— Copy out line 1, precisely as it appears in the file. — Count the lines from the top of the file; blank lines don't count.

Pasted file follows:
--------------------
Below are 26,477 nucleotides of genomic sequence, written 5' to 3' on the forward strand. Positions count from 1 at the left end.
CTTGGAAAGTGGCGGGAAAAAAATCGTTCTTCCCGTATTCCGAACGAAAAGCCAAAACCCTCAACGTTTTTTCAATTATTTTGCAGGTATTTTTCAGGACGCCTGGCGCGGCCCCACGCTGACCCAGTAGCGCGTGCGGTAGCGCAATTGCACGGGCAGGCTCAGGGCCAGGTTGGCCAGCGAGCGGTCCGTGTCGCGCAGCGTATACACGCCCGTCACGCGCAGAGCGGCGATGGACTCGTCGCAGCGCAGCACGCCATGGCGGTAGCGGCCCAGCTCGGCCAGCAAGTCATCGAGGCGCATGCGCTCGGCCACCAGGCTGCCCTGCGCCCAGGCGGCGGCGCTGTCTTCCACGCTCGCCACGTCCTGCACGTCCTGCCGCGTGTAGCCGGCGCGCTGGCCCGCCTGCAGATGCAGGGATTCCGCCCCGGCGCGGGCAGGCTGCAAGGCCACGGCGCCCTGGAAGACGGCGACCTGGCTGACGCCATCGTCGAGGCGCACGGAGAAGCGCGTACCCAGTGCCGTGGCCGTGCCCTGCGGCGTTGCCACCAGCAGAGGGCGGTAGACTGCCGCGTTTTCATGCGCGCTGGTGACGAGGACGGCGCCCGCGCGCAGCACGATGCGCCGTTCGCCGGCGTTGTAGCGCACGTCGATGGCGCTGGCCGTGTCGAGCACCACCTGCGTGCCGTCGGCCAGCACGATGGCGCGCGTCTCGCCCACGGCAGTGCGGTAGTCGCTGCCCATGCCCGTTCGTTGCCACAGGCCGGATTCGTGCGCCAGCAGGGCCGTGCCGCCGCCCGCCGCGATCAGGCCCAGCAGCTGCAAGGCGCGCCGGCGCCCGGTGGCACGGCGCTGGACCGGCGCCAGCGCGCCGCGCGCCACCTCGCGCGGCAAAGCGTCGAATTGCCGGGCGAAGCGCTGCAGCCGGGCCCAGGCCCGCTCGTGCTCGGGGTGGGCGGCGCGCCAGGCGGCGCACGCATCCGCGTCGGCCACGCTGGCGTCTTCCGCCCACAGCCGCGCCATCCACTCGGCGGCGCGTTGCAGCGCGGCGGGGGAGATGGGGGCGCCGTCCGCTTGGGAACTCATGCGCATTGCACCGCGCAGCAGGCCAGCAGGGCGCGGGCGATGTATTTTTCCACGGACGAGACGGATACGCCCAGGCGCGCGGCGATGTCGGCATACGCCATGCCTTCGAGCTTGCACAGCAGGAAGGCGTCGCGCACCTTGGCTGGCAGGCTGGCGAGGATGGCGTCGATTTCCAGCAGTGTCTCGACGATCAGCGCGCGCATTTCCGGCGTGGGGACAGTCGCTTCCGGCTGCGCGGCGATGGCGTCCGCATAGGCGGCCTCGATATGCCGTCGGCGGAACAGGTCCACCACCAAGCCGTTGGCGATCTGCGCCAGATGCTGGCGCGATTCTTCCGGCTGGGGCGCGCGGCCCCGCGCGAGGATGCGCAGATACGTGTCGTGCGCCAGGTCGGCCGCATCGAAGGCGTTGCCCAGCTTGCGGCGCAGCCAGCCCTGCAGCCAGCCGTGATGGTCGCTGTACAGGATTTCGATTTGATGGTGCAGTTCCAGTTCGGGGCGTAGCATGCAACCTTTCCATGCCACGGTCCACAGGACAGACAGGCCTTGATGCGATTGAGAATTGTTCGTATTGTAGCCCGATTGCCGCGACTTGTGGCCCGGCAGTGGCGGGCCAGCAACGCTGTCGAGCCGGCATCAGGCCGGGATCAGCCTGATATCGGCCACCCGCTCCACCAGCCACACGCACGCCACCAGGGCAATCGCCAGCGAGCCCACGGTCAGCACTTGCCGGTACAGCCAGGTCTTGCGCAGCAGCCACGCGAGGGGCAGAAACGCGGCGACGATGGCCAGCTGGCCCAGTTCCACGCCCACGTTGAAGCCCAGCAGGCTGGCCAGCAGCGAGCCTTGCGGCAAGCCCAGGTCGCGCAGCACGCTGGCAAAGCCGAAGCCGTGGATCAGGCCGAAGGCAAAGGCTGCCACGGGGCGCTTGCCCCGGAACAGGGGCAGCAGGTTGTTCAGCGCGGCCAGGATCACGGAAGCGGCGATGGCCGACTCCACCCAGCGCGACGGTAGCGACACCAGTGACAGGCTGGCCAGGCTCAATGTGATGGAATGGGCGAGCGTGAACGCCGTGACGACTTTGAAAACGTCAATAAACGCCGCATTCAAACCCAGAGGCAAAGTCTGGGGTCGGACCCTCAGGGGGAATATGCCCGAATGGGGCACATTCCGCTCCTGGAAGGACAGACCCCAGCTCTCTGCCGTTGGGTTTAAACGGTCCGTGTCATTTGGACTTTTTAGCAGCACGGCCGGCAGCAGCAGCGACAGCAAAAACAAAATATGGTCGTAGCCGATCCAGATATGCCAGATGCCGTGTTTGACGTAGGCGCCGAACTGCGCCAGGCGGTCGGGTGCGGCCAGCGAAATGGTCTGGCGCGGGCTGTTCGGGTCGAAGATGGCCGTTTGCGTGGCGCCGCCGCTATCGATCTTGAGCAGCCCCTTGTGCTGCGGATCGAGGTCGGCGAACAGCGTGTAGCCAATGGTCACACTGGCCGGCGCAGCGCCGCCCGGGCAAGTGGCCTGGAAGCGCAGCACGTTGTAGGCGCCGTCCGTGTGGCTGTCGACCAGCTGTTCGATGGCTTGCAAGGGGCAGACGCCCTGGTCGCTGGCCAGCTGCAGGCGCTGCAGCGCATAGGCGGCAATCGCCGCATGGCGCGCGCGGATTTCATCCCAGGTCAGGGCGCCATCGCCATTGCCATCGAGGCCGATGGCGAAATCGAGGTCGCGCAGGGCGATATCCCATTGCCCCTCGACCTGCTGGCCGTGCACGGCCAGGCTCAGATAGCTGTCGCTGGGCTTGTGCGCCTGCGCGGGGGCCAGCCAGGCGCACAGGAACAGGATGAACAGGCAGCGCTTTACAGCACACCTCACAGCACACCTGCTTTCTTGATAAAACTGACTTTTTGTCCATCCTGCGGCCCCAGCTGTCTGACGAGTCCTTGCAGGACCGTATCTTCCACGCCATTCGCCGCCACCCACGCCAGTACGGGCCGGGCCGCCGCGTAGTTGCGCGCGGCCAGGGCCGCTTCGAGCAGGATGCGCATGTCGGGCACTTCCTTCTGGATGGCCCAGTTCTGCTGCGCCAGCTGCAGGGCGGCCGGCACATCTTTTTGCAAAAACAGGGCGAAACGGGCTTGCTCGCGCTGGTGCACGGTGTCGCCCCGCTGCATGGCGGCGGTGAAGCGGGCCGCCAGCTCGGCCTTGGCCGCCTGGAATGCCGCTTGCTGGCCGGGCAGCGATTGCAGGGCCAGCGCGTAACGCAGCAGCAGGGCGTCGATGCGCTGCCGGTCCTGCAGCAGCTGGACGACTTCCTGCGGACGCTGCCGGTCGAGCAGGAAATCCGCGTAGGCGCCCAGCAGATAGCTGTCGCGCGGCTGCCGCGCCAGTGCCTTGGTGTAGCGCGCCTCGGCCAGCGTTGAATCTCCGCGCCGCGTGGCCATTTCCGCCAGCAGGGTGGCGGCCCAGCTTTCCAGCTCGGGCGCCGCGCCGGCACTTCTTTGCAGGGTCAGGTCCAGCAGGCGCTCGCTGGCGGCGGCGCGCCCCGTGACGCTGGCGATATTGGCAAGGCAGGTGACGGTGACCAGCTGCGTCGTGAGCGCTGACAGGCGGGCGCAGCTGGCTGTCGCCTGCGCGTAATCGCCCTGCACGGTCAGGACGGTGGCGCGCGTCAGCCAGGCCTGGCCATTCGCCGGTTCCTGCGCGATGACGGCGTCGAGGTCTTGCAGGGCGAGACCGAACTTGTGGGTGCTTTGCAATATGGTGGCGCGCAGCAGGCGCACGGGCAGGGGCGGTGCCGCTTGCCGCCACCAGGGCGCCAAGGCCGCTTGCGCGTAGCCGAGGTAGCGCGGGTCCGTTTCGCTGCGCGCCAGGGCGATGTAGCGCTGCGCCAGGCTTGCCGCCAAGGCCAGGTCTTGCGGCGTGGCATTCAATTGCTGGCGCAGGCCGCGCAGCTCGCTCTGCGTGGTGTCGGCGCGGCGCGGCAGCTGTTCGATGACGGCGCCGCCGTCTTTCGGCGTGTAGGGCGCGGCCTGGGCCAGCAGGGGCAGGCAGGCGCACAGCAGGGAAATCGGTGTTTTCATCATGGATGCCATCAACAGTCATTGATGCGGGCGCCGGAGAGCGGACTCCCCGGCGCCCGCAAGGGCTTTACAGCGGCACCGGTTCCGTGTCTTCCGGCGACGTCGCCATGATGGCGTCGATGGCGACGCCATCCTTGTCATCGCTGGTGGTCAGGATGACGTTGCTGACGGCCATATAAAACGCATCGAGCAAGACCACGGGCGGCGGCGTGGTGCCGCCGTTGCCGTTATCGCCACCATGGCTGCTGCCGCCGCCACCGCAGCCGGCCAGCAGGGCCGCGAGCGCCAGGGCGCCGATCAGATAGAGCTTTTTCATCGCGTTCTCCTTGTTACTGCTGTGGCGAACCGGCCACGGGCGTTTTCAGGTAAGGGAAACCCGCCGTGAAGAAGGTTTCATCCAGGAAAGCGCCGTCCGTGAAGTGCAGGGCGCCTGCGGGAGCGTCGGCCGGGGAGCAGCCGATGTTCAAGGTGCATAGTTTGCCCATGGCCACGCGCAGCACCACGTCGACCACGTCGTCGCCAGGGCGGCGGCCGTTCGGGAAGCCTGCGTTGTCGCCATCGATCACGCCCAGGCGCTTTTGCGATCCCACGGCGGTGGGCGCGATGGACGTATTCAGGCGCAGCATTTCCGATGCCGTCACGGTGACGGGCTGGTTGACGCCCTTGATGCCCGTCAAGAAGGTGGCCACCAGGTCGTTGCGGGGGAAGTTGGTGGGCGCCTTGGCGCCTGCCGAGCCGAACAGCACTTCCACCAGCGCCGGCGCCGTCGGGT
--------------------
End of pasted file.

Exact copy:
Below are 26,477 nucleotides of genomic sequence, written 5' to 3' on the forward strand. Positions count from 1 at the left end.